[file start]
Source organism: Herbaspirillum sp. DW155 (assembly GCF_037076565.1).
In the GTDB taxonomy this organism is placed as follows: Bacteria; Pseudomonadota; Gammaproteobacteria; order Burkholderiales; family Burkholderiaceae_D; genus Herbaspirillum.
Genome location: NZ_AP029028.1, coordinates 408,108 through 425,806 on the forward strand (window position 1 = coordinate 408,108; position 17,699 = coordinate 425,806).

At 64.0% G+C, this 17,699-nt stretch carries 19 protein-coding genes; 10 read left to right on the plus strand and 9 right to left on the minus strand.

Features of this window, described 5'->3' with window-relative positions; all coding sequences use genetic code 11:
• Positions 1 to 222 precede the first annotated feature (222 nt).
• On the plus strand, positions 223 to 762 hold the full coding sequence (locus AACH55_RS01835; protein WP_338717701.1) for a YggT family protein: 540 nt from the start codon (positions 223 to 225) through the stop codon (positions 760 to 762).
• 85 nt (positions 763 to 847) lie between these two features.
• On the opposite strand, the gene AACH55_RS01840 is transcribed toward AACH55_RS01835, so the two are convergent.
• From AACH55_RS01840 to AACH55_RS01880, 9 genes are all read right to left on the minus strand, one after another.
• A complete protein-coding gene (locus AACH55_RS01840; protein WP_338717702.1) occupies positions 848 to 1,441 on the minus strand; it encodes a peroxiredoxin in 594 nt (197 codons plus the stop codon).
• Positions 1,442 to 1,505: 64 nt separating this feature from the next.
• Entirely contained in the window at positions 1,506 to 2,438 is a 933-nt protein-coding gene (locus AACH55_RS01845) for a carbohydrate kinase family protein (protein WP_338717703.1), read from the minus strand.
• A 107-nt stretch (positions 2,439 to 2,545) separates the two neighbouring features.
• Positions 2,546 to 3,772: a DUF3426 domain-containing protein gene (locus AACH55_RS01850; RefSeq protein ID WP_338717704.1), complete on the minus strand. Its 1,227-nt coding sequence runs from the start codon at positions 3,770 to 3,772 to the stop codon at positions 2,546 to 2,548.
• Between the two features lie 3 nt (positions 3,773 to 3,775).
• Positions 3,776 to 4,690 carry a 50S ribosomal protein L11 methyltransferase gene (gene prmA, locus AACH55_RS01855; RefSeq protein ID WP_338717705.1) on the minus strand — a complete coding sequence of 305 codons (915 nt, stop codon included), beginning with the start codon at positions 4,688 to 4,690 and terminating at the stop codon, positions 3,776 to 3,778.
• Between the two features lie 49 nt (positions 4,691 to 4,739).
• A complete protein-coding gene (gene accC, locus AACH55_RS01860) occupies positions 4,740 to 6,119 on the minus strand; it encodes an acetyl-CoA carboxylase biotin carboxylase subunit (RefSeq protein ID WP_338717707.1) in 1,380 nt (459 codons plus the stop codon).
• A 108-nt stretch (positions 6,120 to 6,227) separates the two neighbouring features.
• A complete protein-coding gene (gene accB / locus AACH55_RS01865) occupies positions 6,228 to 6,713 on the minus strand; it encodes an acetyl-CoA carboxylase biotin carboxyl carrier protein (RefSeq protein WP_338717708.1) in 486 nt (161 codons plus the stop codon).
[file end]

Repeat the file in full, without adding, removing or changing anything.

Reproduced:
Source organism: Herbaspirillum sp. DW155 (assembly GCF_037076565.1).
In the GTDB taxonomy this organism is placed as follows: Bacteria; Pseudomonadota; Gammaproteobacteria; order Burkholderiales; family Burkholderiaceae_D; genus Herbaspirillum.
Genome location: NZ_AP029028.1, coordinates 408,108 through 425,806 on the forward strand (window position 1 = coordinate 408,108; position 17,699 = coordinate 425,806).

At 64.0% G+C, this 17,699-nt stretch carries 19 protein-coding genes; 10 read left to right on the plus strand and 9 right to left on the minus strand.

Features of this window, described 5'->3' with window-relative positions; all coding sequences use genetic code 11:
• Positions 1 to 222 precede the first annotated feature (222 nt).
• On the plus strand, positions 223 to 762 hold the full coding sequence (locus AACH55_RS01835; protein WP_338717701.1) for a YggT family protein: 540 nt from the start codon (positions 223 to 225) through the stop codon (positions 760 to 762).
• 85 nt (positions 763 to 847) lie between these two features.
• On the opposite strand, the gene AACH55_RS01840 is transcribed toward AACH55_RS01835, so the two are convergent.
• From AACH55_RS01840 to AACH55_RS01880, 9 genes are all read right to left on the minus strand, one after another.
• A complete protein-coding gene (locus AACH55_RS01840; protein WP_338717702.1) occupies positions 848 to 1,441 on the minus strand; it encodes a peroxiredoxin in 594 nt (197 codons plus the stop codon).
• Positions 1,442 to 1,505: 64 nt separating this feature from the next.
• Entirely contained in the window at positions 1,506 to 2,438 is a 933-nt protein-coding gene (locus AACH55_RS01845) for a carbohydrate kinase family protein (protein WP_338717703.1), read from the minus strand.
• A 107-nt stretch (positions 2,439 to 2,545) separates the two neighbouring features.
• Positions 2,546 to 3,772: a DUF3426 domain-containing protein gene (locus AACH55_RS01850; RefSeq protein ID WP_338717704.1), complete on the minus strand. Its 1,227-nt coding sequence runs from the start codon at positions 3,770 to 3,772 to the stop codon at positions 2,546 to 2,548.
• Between the two features lie 3 nt (positions 3,773 to 3,775).
• Positions 3,776 to 4,690 carry a 50S ribosomal protein L11 methyltransferase gene (gene prmA, locus AACH55_RS01855; RefSeq protein ID WP_338717705.1) on the minus strand — a complete coding sequence of 305 codons (915 nt, stop codon included), beginning with the start codon at positions 4,688 to 4,690 and terminating at the stop codon, positions 3,776 to 3,778.
• Between the two features lie 49 nt (positions 4,691 to 4,739).
• A complete protein-coding gene (gene accC, locus AACH55_RS01860) occupies positions 4,740 to 6,119 on the minus strand; it encodes an acetyl-CoA carboxylase biotin carboxylase subunit (RefSeq protein ID WP_338717707.1) in 1,380 nt (459 codons plus the stop codon).
• A 108-nt stretch (positions 6,120 to 6,227) separates the two neighbouring features.
• A complete protein-coding gene (gene accB / locus AACH55_RS01865) occupies positions 6,228 to 6,713 on the minus strand; it encodes an acetyl-CoA carboxylase biotin carboxyl carrier protein (RefSeq protein WP_338717708.1) in 486 nt (161 codons plus the stop codon).